How we react to criticism, ridicule, pain, loss, betrayal, insults, or someone infringing on our rights is our window into our character. Why we do or don’t do a certain thing, why we say something or go somewhere is our window into the motives of our heart, and how we deal with our desires, (lust, emotions, anger, love of money, reputation, power, or popularity) all tell the story of who we are. I know most of us can grit our teeth and most of the time put on the necessary show so as not to humiliate ourselves publicly when challenged or hurt, or taken advantage of. But what goes on in our hearts? I have spent a considerable amount of time the past few years reflecting on the issues that irritate me most and to my surprise they were not mine own character, or lack thereof. They were mostly concerning the lack of other people’s character! How convenient! Isn’t it easy to give ourselves a pass while being critical of others? Don’t we justify, even marginalize our own actions, motives, and thoughts, but in the very next breath seek to be the judges of other peoples’ character? Until we are exposed to this reality by the Holy Spirit's conviction, most Christians waste their lives away having developed very little in these crucial areas.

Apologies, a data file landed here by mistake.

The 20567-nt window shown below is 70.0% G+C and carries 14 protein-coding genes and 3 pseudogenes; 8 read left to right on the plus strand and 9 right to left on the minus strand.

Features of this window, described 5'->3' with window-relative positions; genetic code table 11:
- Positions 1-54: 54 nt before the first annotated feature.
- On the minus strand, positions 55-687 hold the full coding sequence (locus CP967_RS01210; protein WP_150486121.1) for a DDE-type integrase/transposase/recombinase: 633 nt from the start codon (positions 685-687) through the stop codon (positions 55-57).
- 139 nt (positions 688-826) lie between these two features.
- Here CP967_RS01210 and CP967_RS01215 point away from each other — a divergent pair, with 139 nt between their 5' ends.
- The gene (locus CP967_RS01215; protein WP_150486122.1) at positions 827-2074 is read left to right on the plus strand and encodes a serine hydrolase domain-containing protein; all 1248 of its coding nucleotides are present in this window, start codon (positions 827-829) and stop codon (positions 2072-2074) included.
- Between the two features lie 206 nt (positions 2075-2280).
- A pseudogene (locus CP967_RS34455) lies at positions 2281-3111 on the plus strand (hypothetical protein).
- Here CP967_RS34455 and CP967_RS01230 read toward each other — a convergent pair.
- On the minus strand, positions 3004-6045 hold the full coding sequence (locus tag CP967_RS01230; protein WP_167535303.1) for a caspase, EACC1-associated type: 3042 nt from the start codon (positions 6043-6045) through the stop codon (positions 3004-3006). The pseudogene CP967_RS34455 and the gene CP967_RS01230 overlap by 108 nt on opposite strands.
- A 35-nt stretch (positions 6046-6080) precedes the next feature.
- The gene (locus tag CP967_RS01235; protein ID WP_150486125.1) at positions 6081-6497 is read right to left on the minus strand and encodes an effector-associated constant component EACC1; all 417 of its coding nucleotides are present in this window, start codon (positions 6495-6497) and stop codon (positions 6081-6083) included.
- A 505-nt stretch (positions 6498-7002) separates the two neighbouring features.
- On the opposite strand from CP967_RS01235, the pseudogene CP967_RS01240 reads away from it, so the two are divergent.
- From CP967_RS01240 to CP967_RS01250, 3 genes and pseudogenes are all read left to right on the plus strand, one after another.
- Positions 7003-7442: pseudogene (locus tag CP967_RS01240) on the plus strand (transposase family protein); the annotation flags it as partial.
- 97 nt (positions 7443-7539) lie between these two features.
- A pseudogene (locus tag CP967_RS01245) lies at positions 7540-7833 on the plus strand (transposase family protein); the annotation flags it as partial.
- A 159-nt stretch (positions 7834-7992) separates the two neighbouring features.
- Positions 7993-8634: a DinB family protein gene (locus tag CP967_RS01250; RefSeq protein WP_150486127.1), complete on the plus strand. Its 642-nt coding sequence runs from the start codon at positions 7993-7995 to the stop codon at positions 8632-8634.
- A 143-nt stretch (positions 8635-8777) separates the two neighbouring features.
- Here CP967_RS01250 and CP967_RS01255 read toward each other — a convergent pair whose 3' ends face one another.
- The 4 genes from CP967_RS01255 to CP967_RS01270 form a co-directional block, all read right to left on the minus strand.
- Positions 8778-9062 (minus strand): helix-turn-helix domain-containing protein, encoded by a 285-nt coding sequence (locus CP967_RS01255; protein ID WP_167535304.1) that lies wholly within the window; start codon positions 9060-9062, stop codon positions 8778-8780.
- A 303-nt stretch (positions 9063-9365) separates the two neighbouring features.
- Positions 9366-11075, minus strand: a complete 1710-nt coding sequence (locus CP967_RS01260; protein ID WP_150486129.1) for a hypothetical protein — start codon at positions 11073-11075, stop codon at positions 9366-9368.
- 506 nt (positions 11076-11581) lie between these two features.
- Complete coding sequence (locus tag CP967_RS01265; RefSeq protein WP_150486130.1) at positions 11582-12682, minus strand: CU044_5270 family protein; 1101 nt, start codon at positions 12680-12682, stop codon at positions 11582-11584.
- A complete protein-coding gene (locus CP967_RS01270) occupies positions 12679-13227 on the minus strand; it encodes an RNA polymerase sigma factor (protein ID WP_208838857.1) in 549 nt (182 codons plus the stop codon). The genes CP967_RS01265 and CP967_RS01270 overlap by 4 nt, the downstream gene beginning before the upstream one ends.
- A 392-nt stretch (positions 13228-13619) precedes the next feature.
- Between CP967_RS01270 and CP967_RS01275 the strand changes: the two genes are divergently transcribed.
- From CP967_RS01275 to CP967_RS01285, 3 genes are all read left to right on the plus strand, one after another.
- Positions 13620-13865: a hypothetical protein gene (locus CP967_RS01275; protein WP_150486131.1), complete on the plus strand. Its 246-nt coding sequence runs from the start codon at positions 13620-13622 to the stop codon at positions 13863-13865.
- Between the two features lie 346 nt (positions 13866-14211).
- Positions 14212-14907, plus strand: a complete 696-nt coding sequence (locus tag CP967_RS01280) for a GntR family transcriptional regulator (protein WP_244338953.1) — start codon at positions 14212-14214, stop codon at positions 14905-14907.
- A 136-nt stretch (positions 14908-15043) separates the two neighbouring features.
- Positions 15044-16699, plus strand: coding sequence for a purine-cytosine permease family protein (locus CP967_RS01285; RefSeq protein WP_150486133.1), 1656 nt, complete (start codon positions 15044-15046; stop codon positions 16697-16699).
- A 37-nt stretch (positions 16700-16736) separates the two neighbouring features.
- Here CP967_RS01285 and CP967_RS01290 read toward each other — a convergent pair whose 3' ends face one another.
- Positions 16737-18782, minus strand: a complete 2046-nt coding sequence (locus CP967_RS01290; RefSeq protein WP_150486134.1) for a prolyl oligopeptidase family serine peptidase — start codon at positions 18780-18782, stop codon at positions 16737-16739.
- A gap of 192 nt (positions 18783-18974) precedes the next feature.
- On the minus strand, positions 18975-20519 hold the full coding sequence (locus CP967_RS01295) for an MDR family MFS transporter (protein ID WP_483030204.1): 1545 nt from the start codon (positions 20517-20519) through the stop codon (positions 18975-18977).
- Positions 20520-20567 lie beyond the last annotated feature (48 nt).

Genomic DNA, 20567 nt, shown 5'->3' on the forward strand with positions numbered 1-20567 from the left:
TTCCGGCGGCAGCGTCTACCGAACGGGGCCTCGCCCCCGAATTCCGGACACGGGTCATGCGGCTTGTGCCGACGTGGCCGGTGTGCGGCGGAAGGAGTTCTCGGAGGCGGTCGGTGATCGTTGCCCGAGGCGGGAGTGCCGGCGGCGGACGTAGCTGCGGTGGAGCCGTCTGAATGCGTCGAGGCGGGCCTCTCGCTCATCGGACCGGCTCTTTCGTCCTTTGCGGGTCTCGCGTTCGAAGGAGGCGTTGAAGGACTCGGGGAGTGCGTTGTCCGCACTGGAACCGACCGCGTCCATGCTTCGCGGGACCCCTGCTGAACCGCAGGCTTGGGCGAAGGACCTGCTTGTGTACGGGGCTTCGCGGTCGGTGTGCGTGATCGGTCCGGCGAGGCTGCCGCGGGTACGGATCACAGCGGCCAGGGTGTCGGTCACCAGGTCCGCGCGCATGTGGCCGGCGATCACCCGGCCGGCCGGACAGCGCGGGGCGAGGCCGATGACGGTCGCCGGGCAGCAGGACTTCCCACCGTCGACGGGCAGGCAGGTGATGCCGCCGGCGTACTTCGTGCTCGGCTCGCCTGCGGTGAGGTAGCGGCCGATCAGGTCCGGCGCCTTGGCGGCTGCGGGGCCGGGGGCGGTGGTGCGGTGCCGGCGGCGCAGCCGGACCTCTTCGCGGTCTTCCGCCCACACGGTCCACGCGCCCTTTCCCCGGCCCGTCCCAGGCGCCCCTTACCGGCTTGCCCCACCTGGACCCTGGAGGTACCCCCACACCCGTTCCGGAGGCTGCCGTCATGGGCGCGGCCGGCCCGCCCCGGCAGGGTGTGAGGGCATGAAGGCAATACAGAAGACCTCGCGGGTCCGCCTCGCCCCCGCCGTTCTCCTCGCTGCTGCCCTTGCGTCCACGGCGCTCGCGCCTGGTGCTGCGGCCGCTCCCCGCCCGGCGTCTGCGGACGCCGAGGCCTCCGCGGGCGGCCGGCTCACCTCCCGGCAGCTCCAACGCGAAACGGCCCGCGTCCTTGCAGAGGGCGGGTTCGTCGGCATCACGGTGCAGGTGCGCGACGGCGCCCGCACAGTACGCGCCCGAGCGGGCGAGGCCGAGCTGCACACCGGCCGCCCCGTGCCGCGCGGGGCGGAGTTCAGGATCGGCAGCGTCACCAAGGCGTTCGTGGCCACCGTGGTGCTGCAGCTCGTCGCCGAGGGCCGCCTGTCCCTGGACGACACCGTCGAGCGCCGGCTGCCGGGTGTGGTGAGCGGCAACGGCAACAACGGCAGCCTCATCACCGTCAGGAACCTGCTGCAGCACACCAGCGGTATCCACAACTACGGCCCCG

It’s a classic enemy tactic to take our eyes off ourselves or Jesus and away from the real issues facing us…, our undeveloped and often unchristlike character! In our committed brotherhood, where members are interconnected and interdependent, the potential friction points are more numerous than on a Massey Ferguson Combine! God designed for us to be in these types of fellowships…, specifically for this reason! To smooth out our roughness, break through bondages and high thoughts, be humbled and brought face to face with our own hearts, our unmortified ego, our religious self-righteousness, our pride, our anger, our self-pity, our worries and fears, our besetting sins that so easily cling to us, our critical spirits, and our fabricated holiness! All of this must be brought to the surface and dealt with and every one of these unchristlike character traits must be replaced with Christlike ones, so that we don’t live our lives as actors on a movie screen, being holy on the outside, but harboring all those unholy traits within. That is precisely why intentional discipleship should be the focus of every church body, and every church committed to the call of Jesus should be end product oriented. What the church produces tells a whole lot about it, and it’s time we realize how vital discipleship really is.